We had planned to visit a woodland site I've never been to before, but when we got close it was clear that it simply wasn't safe to proceed - far too wet. Although we had a little rain overnight I couldn't understand why the land was so wet - until several hours later when I figured out that the snow melt of the last month has saturated the ground in the east of the county and the steep clay slopes will take several months to dry out. So it was time for Plan B, which was a short diversion to a Launde Park Wood which has better access. We focussed on a steep east-facing slope covered in a mixture of Beech, Ash and Oak, sampling in the litter, under logs and brushing tree trunks.
The predominant species in the leaf litter was Tomocerus minor. Orchesella cincta was by far the most dominant arboreal species with a few Entomobrya intermedia present, but we also turned up a single Isotomurus unifasciatus:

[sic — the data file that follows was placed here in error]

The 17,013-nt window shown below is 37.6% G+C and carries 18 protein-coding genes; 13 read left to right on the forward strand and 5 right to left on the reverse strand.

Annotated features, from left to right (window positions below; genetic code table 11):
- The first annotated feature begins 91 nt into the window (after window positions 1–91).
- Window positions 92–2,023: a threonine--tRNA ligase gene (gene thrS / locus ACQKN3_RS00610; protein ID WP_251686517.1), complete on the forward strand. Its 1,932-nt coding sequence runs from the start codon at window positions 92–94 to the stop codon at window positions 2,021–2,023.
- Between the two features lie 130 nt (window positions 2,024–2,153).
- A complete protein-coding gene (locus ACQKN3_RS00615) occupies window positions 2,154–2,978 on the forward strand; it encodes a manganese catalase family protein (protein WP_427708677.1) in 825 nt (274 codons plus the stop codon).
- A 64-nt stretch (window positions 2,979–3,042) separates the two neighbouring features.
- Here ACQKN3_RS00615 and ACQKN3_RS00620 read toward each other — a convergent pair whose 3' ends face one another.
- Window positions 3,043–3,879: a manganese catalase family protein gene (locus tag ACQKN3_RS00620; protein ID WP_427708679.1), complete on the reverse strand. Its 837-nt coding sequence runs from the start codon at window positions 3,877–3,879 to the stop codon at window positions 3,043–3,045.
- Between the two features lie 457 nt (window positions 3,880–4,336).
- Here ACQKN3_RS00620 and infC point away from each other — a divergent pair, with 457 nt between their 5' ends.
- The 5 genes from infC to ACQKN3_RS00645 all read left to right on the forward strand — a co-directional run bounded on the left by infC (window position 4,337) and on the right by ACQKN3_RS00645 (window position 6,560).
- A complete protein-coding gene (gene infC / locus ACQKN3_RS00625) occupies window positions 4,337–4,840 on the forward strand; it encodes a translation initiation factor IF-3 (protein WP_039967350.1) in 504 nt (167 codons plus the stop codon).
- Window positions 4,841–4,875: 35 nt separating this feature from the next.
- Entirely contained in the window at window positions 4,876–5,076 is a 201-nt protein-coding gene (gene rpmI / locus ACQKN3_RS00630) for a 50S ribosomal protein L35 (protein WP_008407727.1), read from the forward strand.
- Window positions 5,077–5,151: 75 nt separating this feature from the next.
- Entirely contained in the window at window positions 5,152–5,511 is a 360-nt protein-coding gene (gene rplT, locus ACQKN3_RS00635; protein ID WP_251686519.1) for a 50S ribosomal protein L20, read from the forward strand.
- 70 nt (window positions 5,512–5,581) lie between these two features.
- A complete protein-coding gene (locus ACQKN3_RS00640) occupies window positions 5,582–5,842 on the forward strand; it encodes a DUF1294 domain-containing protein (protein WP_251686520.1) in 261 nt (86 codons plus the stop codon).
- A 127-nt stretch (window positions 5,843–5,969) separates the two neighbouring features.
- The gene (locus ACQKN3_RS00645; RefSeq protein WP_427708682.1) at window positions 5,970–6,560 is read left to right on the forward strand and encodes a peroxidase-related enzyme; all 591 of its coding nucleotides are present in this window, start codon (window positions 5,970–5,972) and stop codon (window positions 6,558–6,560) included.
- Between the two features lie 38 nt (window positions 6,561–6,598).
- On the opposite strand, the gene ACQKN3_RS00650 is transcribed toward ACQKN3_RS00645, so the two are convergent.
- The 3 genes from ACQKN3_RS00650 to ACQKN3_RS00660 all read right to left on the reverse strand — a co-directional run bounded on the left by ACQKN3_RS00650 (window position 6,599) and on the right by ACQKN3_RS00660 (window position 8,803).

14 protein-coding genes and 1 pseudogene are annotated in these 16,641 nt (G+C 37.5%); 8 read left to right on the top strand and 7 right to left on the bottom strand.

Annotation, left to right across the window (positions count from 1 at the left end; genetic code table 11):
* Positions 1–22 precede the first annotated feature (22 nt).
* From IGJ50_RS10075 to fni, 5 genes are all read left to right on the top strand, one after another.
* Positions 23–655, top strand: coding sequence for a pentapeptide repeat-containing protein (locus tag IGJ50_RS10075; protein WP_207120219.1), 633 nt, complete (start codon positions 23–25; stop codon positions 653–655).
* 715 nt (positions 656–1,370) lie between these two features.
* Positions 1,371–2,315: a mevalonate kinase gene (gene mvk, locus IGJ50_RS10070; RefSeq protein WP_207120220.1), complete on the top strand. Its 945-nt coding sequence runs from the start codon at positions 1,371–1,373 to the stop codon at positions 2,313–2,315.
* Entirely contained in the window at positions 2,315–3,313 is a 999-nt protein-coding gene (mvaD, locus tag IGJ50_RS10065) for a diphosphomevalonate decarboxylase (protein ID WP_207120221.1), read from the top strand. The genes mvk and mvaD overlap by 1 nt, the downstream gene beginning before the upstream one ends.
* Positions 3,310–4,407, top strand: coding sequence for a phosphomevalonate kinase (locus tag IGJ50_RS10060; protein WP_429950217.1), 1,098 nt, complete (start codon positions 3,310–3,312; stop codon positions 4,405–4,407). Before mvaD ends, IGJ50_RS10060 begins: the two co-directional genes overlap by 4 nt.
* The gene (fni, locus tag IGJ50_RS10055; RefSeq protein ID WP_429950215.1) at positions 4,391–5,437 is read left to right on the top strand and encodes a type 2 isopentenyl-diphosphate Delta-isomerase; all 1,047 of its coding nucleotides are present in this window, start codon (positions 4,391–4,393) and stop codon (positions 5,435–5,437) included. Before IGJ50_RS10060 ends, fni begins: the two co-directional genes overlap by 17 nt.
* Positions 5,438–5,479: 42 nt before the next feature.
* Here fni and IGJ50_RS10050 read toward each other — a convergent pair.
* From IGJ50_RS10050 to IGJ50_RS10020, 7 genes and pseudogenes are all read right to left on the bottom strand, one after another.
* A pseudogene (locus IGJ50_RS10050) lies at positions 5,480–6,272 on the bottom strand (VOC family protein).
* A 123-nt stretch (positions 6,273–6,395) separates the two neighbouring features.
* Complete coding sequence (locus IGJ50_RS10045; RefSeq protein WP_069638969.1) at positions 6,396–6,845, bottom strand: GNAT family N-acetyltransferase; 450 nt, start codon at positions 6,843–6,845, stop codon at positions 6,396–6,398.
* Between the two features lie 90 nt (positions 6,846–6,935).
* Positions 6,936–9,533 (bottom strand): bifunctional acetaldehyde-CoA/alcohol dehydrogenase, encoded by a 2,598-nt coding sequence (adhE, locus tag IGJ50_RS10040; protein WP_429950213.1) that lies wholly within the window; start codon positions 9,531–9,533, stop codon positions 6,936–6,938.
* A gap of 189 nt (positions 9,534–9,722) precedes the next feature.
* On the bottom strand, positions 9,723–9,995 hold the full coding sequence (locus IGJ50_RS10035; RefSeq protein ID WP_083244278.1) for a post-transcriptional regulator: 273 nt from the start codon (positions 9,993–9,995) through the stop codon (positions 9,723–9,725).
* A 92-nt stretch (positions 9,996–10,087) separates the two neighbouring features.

The distinction between Isotomurus palustris and I. unifasciatus is that unifasciatus has a continuous dark line down its midline but is otherwise uniformly pale, while palustris has a slightly discontinuous dorsal line and mottled patterning on the sides of its abdomen.
Nothing terribly exciting, but given that no-one has ever recorded any springtails at all from this nature reserve, it's a start.